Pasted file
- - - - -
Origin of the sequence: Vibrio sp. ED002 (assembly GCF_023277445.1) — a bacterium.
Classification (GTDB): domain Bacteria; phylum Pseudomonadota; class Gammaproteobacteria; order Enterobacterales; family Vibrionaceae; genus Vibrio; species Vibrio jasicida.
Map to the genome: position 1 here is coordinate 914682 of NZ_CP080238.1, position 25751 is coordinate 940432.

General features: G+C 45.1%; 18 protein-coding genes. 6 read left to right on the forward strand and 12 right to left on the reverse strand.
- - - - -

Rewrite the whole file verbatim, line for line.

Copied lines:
Origin of the sequence: Vibrio sp. ED002 (assembly GCF_023277445.1) — a bacterium.
Classification (GTDB): domain Bacteria; phylum Pseudomonadota; class Gammaproteobacteria; order Enterobacterales; family Vibrionaceae; genus Vibrio; species Vibrio jasicida.
Map to the genome: position 1 here is coordinate 914682 of NZ_CP080238.1, position 25751 is coordinate 940432.

General features: G+C 45.1%; 18 protein-coding genes. 6 read left to right on the forward strand and 12 right to left on the reverse strand.